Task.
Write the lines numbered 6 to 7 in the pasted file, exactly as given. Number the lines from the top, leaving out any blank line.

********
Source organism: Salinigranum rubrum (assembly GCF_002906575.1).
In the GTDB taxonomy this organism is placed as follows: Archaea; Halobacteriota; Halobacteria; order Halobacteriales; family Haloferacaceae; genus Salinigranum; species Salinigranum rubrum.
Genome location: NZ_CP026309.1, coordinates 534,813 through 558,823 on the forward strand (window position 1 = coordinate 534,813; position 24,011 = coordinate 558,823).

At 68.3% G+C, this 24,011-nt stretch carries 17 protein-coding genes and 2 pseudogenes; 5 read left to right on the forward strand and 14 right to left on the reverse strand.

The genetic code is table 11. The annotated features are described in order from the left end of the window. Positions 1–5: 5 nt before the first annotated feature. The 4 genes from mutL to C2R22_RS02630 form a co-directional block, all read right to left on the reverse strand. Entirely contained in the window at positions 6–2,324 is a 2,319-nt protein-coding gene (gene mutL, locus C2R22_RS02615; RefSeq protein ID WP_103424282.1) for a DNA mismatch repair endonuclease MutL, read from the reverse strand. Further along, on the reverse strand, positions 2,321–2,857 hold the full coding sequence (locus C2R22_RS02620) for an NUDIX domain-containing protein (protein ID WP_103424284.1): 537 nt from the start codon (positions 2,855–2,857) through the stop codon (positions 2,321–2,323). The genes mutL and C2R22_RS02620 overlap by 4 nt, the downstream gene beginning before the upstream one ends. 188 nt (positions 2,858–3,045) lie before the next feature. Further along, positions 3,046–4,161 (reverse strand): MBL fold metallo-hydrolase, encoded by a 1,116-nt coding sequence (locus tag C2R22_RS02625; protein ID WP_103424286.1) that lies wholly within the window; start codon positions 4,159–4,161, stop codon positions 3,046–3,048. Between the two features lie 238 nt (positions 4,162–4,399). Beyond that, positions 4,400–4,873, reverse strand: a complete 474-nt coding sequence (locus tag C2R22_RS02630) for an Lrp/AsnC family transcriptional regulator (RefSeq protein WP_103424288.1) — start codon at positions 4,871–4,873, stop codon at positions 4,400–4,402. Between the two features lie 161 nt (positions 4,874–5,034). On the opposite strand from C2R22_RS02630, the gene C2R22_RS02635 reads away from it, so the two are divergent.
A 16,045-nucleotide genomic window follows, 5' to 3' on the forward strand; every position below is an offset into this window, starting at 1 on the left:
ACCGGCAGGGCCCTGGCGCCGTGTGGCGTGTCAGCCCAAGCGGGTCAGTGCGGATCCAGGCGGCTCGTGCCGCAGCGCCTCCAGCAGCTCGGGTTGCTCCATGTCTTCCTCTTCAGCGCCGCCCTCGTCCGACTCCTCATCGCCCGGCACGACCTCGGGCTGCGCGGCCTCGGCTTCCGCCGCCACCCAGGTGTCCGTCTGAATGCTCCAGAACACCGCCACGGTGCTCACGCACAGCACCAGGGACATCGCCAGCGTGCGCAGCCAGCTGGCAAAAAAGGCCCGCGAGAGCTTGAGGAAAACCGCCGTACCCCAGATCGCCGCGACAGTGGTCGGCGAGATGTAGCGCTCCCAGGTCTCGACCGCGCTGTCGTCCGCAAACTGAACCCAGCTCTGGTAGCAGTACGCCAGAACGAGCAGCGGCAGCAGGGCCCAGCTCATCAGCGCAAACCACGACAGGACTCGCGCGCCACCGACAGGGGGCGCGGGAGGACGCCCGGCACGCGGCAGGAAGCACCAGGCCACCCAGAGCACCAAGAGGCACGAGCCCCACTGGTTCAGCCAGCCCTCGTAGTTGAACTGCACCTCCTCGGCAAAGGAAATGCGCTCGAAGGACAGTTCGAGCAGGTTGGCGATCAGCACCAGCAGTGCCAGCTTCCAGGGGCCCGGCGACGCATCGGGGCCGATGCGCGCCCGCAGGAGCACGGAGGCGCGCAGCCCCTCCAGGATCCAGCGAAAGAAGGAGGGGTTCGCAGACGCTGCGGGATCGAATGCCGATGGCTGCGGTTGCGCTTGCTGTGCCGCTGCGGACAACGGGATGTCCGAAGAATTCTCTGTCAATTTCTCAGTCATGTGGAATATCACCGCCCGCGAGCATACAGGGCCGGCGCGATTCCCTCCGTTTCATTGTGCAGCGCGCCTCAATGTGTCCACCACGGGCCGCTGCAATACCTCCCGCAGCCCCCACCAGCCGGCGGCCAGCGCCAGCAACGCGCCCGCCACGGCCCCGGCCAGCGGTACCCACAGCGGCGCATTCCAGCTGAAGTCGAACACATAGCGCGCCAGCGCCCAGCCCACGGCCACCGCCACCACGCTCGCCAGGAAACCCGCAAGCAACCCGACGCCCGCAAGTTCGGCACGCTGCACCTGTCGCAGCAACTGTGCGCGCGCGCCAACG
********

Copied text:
A 16,045-nucleotide genomic window follows, 5' to 3' on the forward strand; every position below is an offset into this window, starting at 1 on the left:
ACCGGCAGGGCCCTGGCGCCGTGTGGCGTGTCAGCCCAAGCGGGTCAGTGCGGATCCAGGCGGCTCGTGCCGCAGCGCCTCCAGCAGCTCGGGTTGCTCCATGTCTTCCTCTTCAGCGCCGCCCTCGTCCGACTCCTCATCGCCCGGCACGACCTCGGGCTGCGCGGCCTCGGCTTCCGCCGCCACCCAGGTGTCCGTCTGAATGCTCCAGAACACCGCCACGGTGCTCACGCACAGCACCAGGGACATCGCCAGCGTGCGCAGCCAGCTGGCAAAAAAGGCCCGCGAGAGCTTGAGGAAAACCGCCGTACCCCAGATCGCCGCGACAGTGGTCGGCGAGATGTAGCGCTCCCAGGTCTCGACCGCGCTGTCGTCCGCAAACTGAACCCAGCTCTGGTAGCAGTACGCCAGAACGAGCAGCGGCAGCAGGGCCCAGCTCATCAGCGCAAACCACGACAGGACTCGCGCGCCACCGACAGGGGGCGCGGGAGGACGCCCGGCACGCGGCAGGAAGCACCAGGCCACCCAGAGCACCAAGAGGCACGAGCCCCACTGGTTCAGCCAGCCCTCGTAGTTGAACTGCACCTCCTCGGCAAAGGAAATGCGCTCGAAGGACAGTTCGAGCAGGTTGGCGATCAGCACCAGCAGTGCCAGCTTCCAGGGGCCCGGCGACGCATCGGGGCCGATGCGCGCCCGCAGGAGCACGGAGGCGCGCAGCCCCTCCAGGATCCAGCGAAAGAAGGAGGGGTTCGCAGACGCTGCGGGATCGAATGCCGATGGCTGCGGTTGCGCTTGCTGTGCCGCTGCGGACAACGGGATGTCCGAAGAATTCTCTGTCAATTTCTCAGTCATGTGGAATATCACCGCCCGCGAGCATACAGGGCCGGCGCGATTCCCTCCGTTTCATTGTGCAGCGCGCCTCAATGTGTCCACCACGGGCCGCTGCAATACCTCCCGCAGCCCCCACCAGCCGGCGGCCAGCGCCAGCAACGCGCCCGCCACGGCCCCGGCCAGCGGTACCCACAGCGGCGCATTCCAGCTGAAGTCGAACACATAGCGCGCCAGCGCCCAGCCCACGGCCACCGCCACCACGCTCGCCAGGAAACCCGCAAGCAACCCGACGCCCGCAAGTTCGGCACGCTGCACCTGTCGCAGCAACTGTGCGCGCGCGCCAACG